Long before Dezman Moses was an undrafted free agent trying to make the Green Bay Packers’ roster, he was a 15-year-old kid who idolized nobody more than his high school basketball coach, Jeff Coney.
The longtime head coach at Rancocas Valley (N.J.) Regional High School, Coney put his reputation on the line when he tabbed a then-freshman Moses as the team’s starting point guard over a couple of seniors.
Some criticized the move, but Moses appreciated his coach taking the leap of faith on his talent. He felt indebted to Coney. That’s the kind of man he wanted to play for.
Then, Coney was gone.
In the summer following his freshman year in 2004, Moses received word the coach’s body was found in the Delaware River. He was pronounced dead at 43 years old. Police had no leads. There were few answers.
A note was left in his nearby car, but many have debated whether it was written by Coney or not. Barely a high-schooler, Moses struggled to take it all in.
“It was pretty sudden. I guess they called it a suicide,” Moses said. “They found his car by the lake with a note in it. That was it. To have that happen and hear your coach committed suicide or whatever the case was, it left a lot of question marks. That was the tougher part about it. I didn’t know how to react at that point. You were just kind of hoping it was a rumor. Once you found out it wasn’t, you don’t know where to be emotionally.”
A three-sport varsity athlete as a freshman, Moses returned to Rancocas Valley for his sophomore year, but things were different. He didn’t connect with the team’s new basketball coach and needed a change.
After the year, Moses talked with his father, Vernon, and the two decided it would be in his best interest to transfer to Willingboro, the school district he attended in his hometown until eighth grade.
Moses continued to play basketball and baseball there, but also discovered his passion for football. Playing wide receiver and linebacker, Moses was motivated by a successful program and a growth spurt that saw him gain about 20 pounds each year of high school.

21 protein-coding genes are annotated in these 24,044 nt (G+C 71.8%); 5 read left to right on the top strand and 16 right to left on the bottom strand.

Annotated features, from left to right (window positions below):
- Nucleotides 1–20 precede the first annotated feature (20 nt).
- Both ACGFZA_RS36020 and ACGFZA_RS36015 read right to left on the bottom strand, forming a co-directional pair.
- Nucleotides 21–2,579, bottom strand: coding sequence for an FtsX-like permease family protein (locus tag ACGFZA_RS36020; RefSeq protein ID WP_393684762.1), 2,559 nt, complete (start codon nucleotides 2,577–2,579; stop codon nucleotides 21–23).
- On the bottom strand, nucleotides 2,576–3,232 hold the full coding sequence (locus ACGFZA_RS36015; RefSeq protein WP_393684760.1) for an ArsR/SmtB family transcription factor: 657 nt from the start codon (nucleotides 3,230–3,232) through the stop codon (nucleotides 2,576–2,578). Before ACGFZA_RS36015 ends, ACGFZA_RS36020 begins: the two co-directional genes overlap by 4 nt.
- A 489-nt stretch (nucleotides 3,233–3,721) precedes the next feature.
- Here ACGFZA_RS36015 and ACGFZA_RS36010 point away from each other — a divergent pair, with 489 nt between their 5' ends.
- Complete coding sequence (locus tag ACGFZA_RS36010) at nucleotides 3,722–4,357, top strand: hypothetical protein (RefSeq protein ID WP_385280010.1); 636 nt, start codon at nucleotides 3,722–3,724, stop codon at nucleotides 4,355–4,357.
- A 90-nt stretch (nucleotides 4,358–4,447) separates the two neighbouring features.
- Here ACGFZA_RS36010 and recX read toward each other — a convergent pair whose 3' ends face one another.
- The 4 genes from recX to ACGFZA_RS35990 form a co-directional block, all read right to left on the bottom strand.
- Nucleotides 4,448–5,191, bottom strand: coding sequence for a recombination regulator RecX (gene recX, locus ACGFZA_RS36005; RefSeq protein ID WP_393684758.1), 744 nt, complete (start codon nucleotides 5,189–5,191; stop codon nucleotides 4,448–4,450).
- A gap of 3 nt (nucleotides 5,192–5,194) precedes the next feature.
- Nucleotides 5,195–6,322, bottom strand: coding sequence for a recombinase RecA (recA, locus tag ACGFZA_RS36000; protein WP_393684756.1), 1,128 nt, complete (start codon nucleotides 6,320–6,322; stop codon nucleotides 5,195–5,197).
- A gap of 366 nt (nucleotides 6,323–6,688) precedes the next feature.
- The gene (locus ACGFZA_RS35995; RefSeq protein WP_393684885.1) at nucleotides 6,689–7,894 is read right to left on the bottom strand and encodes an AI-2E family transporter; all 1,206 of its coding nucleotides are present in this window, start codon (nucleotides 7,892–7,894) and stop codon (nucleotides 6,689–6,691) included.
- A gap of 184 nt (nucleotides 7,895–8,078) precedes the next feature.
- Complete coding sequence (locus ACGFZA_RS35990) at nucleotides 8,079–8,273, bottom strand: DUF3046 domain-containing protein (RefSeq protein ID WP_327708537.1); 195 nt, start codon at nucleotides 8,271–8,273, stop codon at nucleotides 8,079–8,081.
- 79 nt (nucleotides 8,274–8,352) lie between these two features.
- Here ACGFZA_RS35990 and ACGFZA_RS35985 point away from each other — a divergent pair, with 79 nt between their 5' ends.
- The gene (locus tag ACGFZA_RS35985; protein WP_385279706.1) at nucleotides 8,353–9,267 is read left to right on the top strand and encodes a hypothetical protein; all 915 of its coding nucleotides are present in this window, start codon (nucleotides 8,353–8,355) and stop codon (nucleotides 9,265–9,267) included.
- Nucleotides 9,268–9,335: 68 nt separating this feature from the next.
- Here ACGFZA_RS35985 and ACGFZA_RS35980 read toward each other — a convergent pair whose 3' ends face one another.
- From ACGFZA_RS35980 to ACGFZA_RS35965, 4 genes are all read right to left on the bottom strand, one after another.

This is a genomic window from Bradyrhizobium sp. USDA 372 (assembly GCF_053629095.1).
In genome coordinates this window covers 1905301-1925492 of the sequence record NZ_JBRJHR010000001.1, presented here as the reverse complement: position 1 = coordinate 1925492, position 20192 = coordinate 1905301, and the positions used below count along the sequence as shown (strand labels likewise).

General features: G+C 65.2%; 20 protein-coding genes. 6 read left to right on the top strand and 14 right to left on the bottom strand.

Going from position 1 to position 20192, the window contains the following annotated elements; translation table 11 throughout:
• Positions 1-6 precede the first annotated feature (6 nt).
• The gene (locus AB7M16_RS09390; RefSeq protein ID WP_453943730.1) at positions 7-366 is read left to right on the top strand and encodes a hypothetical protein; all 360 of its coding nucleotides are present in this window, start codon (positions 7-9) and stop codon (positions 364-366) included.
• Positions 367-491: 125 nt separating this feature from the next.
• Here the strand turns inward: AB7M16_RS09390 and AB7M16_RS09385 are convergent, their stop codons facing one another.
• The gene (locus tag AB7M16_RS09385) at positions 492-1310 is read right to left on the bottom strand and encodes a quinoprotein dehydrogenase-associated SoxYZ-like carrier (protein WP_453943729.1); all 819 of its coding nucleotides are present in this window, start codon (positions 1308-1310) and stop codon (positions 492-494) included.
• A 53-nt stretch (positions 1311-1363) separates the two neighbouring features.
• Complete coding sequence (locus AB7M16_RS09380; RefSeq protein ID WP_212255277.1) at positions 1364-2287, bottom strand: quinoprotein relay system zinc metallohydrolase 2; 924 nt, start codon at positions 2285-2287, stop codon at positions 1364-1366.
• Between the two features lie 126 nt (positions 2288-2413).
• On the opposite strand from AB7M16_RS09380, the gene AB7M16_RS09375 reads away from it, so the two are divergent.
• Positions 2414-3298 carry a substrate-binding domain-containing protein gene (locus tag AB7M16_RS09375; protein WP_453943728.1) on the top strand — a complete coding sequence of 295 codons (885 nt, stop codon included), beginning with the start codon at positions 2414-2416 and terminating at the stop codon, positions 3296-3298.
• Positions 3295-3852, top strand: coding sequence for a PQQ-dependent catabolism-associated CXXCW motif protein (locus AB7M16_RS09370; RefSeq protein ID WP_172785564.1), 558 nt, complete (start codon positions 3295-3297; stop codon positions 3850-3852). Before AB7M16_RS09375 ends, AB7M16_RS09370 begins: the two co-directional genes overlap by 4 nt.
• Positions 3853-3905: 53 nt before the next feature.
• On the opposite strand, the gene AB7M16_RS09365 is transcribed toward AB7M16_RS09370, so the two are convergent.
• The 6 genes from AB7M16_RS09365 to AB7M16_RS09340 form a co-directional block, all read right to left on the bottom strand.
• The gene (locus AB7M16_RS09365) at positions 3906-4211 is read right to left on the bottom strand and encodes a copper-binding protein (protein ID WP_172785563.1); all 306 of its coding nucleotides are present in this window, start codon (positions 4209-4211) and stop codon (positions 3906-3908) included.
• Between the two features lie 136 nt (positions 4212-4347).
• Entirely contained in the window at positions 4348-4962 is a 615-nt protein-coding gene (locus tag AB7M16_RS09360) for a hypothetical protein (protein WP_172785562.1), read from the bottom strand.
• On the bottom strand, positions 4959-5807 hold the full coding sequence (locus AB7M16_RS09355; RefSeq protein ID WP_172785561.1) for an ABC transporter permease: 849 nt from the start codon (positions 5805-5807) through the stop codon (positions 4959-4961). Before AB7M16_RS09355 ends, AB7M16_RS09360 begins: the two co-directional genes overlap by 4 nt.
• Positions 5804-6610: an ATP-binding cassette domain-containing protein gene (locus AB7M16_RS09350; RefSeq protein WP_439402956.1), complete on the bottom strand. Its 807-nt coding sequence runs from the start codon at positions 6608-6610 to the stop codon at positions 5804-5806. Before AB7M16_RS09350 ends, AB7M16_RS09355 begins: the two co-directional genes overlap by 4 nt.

By the time he was a senior, Moses weighed about 225 pounds and decided to attend the University of Iowa on a football scholarship over a bevy of other offers in football and basketball. At one point, he even had Major League Baseball organizations looking at him.
After two years at Iowa, Moses transferred to Tulane, where he converted from linebacker to defensive end and finished as the fifth all-time in career sacks (15˝) despite spending only two seasons there.
Now, the 6-foot-2, 249-pound Moses is back at linebacker with the Packers after going undrafted last April. Since arriving at rookie orientation, he’s proving he deserves a role in the NFL one outing after another.
During the Packers’ 27-13 win over the Cincinnati last Thursday, Moses led the team with four tackles (one for a loss), a quarterback pressure and a pass defensed.
“I felt really from Day 1 he was pretty natural at the outside linebacker position,” Packers coach Mike McCarthy said. “He’s a raw young player that’s getting better on special teams, and there’s some things just in the sub packages that he’s had the opportunity to get some reps at. I think he’s grown. We’re all excited about his football.”
Eight years since being confronted with reality, Moses sees the irony in the role his basketball past has played in his potential NFL future even though he feels no added sense of comfort entering Friday’s final cuts.
Part of that credit goes to Coney, who instilled the confidence in Moses at a formative time that he’s talented enough to compete with anybody.
“It helped me grow as a person, being strong,” Moses said. “He was a great guy, standup guy and easy to talk to. He gave me a lot of opportunity as a freshman over a couple seniors to play. That takes a lot of guts. Some people thought it was a bad decision, some people thought it was a good decision but I think it takes a big person to make that decision and stick with it. I appreciate him for that.”
— firstname.lastname@example.org and follow him on Twitter @WesHod.